The experience of Remorse takes us to a real search. We begin to search for the real aim and sense of existence. We are no longer duped by the abnormal conditions existing around us. Our search, if it is a serious search, eventually takes us to the awakening in us of the Divine Impulse of Objective Conscience. We must understand that Objective Conscience is higher than the conscience derived from the Ten Commandments and the moral conscience we are taught by our parents and teachers. Since we cannot really talk about what Objective Conscience is, we will have to wait until we have a real experience of what it is or may be.
The “Terror-of-the-Situation” is a sign of abnormality, as we have seen. We must now search in Beelzebub’s Tales for signs of normality. Well, there are many signs of normality in the book. Normality is never defined explicitly. However, we can infer that a definition of normality is the harmonious functioning of man’s three brains, as we said at the opening of this talk. One sign of normality that is related to this inference is presented in the last chapter of the book, Chapter XLVIII, under the title “From the Author.” In this chapter Mr. Gurdjieff steps out of character and tells us, in not allegorical form, how he sees things. In essence what he tells us is that only a man in possession of his “I” is a Real Man, a “man without-quotation-marks,” as he so picturesquely puts it. Before further elaboration, we must notice that “I” is described in the first chapter of the book (p. 38) in two ways: The first as a “relatively transferable arising, depending on the quality of the functioning of thought, feeling, and organic automation;” and the second as “the compound result of consciousness, subconsciousness, and instinct.” We must reflect on these two descriptions of “I.”
At the very outset of Chapter XLVIII we are told that the whole individuality of every man who has reached responsible life must consists of four definite distinct personalities. The first of these four independent personalities is the totality of automatic functioning most people ignorantly name “consciousness” or, at best, “mentation.” The second of the four personalities consists of the sum of the results of the data deposited and fixed from perceptions gathered by man through his six organs (six and not five) functioning in accordance with newly perceived impressions and the sensitivity of which depends upon transmitted heredity and the conditions of the preparatory formation of the given individual for responsible existence. This second part of man is his feeling center or brain charged with channeling his emotions. The third independent part of man’s whole being is what is known as his organism, the quality of which also depends on heredity factors and the circumstances during man’s preparatory formation.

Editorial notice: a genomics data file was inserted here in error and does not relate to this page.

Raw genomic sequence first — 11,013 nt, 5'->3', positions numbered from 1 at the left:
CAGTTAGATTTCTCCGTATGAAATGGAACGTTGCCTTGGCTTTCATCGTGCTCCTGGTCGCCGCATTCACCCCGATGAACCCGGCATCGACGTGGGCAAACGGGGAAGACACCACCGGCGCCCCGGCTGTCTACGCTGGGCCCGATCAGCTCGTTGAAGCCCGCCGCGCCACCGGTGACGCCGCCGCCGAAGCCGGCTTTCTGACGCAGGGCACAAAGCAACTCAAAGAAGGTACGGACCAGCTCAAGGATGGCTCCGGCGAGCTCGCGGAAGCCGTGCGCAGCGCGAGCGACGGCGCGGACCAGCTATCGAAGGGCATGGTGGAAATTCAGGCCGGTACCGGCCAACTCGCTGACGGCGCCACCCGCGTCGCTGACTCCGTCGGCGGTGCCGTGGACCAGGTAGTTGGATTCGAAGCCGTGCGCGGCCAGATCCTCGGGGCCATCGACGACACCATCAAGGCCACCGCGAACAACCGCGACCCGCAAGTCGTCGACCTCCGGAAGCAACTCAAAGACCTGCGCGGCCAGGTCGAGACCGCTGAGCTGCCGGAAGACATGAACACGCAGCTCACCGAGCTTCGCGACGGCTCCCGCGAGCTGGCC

“And the fourth, which should also be a separate part of the whole individual, is none other than the manifestation of the totality of the results of the already automatized functioning of all the personalities independently formed and independently educated in him, that is to say, it is the part which is called in being-“I” (B.T., p. 1190).
It is interesting to notice here that the above description of “I,” taken from the last chapter of The Tales (p. 1190), closely resembles the description given in the first chapter of the book (p. 38) and already stated. In certain way the book closes onto itself: it ends with the beginning and it begins with the ending.
In relation to his formed and independently educated personalities, man is exactly comparable to that organization for conveying a passenger, which consists of a carriage, a horse, and coachman.
In this analogy, the difference between a real man and a pseudo man (“man-in-quotations-mark”), that is between the man who has his own “I” and one who has not is indicated by the personage sitting in the carriage. In the first case, that of a real man, the personage is the owner of the carriage; and in the second case, he is simply the first chance passer-by who pays a fare for the ride.
In the analogy, the organism or body of a man (third personality) corresponds to the carriage. All the functioning and manifestations of feeling of a man (second personality) corresponds to the horse harnessed to the carriage and drawing it. The main characteristic of the horse (emotions) is to kick; when the horse kicks man becomes the slave of negative emotions manifested in him. The coachman directing the horse corresponds to the first personality, that is, to what is known as consciousness or mentation. And finally, the personage seated in the carriage and commanding the coachman is that which is called “I” (fourth personality).